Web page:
Lindeen Warns Montanans About Short-term Health Plans

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Open Enrollment for Individual Health Plans Ends Sunday Night

With just days remaining before the Jan. 31 deadline for purchasing 2016 individual health insurance plans through, Montana’s insurance regulator reminds consumers to look closely at the plans they consider and weigh the benefits that the plans offer.

Montana Commissioner of Securities and Insurance Monica Lindeen warns that consumers should do their homework, especially if they are considering short-term medical plans,

“Many people may only consider the monthly costs, but short-term plans may end up costing you more in the end,” said Lindeen.

All plans offered through are termed major medical insurance. These policies offer coverage for preventative care and treatment of pre-existing conditions with no lifetime or annual maximums.

While short-term medical plans may be a good choice for some consumers, such as those seeking temporary stopgap coverage between open enrollment periods, they differ from major medical insurance plans. Short-term plans set lifetime or yearly dollar limits, fail to pay for preventative health care, exclude many accidental injuries and care of pre-existing conditions. They also do not guarantee renewal, putting Montanans at further risk should they suffer injury or illness.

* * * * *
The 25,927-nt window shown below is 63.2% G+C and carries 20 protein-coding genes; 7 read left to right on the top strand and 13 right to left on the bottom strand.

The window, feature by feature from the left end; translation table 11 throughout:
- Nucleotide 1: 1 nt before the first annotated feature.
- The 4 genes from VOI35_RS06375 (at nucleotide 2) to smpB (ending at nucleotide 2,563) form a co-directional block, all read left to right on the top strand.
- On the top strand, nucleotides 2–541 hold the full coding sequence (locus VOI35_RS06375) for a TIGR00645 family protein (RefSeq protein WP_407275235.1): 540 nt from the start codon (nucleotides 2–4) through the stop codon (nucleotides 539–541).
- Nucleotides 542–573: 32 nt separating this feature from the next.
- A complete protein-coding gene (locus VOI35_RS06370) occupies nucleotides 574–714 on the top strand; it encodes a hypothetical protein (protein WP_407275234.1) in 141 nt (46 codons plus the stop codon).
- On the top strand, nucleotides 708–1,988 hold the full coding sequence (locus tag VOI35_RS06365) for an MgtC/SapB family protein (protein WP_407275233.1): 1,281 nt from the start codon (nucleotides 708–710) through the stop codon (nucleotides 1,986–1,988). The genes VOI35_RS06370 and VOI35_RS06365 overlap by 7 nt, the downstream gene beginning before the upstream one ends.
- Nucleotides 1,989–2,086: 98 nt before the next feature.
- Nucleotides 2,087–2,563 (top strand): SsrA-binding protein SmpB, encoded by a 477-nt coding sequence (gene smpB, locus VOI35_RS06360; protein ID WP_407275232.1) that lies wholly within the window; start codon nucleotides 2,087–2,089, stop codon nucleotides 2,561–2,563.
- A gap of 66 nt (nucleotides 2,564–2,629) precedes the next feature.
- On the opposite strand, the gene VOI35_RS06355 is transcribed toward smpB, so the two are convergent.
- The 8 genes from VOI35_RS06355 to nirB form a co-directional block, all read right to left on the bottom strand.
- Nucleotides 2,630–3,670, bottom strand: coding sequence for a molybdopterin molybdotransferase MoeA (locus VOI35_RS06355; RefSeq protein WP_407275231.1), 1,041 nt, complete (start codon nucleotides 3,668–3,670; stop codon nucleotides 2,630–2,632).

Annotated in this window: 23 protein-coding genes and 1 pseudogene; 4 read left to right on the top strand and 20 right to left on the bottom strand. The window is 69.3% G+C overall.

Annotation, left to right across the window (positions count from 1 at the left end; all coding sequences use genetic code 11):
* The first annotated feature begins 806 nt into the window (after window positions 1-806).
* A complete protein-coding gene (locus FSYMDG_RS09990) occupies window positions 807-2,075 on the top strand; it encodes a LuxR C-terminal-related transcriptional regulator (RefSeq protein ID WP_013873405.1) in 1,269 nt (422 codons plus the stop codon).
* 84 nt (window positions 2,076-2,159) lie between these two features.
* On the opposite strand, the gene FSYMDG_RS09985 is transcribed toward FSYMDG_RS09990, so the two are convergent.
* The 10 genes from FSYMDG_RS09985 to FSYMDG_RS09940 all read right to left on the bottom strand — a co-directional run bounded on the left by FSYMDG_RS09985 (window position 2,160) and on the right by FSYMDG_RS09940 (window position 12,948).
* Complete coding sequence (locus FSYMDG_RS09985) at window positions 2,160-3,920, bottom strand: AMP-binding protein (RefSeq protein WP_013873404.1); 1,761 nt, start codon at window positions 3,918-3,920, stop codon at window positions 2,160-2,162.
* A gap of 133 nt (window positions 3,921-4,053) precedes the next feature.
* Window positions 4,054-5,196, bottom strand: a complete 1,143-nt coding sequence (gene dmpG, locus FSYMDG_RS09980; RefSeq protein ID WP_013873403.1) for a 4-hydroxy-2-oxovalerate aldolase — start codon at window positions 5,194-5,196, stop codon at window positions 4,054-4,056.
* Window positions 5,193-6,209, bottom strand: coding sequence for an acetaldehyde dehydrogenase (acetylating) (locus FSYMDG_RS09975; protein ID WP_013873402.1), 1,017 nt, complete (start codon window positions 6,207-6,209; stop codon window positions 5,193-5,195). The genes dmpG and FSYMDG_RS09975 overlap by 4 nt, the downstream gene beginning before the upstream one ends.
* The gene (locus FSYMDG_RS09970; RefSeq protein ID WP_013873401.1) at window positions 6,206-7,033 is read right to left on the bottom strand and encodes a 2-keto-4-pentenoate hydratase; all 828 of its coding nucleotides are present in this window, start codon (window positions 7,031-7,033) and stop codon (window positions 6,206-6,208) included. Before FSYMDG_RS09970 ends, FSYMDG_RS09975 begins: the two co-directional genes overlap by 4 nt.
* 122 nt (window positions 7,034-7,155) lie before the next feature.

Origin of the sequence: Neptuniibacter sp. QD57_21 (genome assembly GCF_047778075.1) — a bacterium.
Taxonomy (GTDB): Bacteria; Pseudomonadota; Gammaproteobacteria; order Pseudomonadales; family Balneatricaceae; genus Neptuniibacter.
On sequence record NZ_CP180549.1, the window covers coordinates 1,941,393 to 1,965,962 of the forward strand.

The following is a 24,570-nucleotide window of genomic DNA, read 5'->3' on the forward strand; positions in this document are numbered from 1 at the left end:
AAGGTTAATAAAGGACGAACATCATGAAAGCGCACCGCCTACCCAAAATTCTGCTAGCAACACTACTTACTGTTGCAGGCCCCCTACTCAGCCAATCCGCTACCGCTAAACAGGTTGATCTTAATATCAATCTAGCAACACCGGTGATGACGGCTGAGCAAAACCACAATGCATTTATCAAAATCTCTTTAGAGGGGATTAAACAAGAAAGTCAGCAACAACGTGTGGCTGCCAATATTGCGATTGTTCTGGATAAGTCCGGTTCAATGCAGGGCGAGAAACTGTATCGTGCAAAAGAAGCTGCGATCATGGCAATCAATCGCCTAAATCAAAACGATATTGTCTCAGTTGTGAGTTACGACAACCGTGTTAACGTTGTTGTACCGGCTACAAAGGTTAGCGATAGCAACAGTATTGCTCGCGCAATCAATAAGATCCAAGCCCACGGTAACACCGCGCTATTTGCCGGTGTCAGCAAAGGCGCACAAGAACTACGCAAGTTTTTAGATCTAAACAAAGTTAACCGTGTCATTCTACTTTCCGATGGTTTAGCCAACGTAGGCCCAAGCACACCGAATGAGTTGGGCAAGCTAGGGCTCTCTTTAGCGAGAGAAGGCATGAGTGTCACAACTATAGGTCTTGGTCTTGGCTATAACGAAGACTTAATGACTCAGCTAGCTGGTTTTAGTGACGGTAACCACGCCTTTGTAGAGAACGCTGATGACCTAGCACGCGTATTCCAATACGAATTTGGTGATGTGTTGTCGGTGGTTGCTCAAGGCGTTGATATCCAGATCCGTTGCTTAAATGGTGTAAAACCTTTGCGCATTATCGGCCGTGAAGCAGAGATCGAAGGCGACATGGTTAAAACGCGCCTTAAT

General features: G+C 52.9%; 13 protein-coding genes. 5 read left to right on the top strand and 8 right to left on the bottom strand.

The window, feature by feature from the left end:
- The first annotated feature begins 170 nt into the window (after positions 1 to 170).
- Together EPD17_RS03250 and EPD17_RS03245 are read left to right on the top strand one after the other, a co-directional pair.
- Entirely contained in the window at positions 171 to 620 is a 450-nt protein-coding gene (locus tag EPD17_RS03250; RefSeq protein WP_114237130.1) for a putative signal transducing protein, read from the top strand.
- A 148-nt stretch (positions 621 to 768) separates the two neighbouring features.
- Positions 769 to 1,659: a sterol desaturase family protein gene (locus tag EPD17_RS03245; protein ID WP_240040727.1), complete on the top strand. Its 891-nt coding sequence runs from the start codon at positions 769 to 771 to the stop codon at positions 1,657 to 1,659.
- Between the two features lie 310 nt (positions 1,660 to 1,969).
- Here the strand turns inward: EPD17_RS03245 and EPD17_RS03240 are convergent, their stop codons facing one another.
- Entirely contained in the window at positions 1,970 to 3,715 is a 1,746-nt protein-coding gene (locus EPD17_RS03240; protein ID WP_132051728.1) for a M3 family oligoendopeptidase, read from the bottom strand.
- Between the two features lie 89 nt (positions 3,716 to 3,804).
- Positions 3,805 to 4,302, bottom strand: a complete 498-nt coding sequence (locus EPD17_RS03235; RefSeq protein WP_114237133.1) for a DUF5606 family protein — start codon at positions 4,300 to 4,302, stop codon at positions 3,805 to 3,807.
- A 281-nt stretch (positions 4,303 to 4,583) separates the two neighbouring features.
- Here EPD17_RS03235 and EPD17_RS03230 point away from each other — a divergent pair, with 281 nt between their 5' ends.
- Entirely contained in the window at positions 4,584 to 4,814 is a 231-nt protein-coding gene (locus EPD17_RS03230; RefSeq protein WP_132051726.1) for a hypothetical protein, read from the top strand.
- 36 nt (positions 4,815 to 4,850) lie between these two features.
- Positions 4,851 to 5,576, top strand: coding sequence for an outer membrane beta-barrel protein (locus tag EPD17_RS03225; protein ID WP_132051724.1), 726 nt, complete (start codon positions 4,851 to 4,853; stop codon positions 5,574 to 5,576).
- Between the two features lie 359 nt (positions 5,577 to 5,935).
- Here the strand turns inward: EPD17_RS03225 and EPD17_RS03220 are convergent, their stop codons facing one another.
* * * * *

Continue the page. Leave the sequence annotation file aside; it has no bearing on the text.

And, people who buy these plans will still have to pay a tax penalty for failing to have the minimum coverage required by federal law. That penalty is $695 per adult or 2.5 percent of your gross income – whichever is higher.

“The penalty could come as a surprise for some who may have been told that short-term plans would meet the federal health insurance requirement,” Lindeen said.

Lindeen said all plans offered through meet the requirements, and it is the only website that offers tax credits and subsidies to those with qualifying income levels to help offset the premium and other out-of-pocket costs.  So far in the current open enrollment period, about 80 percent of Montanans getting coverage through will qualify for those tax credits or cost-sharing reductions.

If consumers are considering plans sold outside of they should ask the following questions:

  • Is renewal of the insurance plan guaranteed?
  • Does the policy have unlimited payouts?
  • Does the plan cover pre-existing conditions?

If the answer to any of these questions is “no,” the plan does not meet the minimum threshold of coverage needed to avoid a personal income tax penalty under the Affordable Care Act. Consumers should ask if the person selling the plan is a licensed insurance agent in Montana and then ask for their license number.

The current period of open enrollment under the ACA ends at midnight (Pacific Time) on Sunday, Jan. 31. To enroll in a plan that meets the minimum requirements under the ACA, go to or see your insurance agent. Those who seek one-on-one assistance to enroll can find a list of people trained to help navigate at the commissioner’s website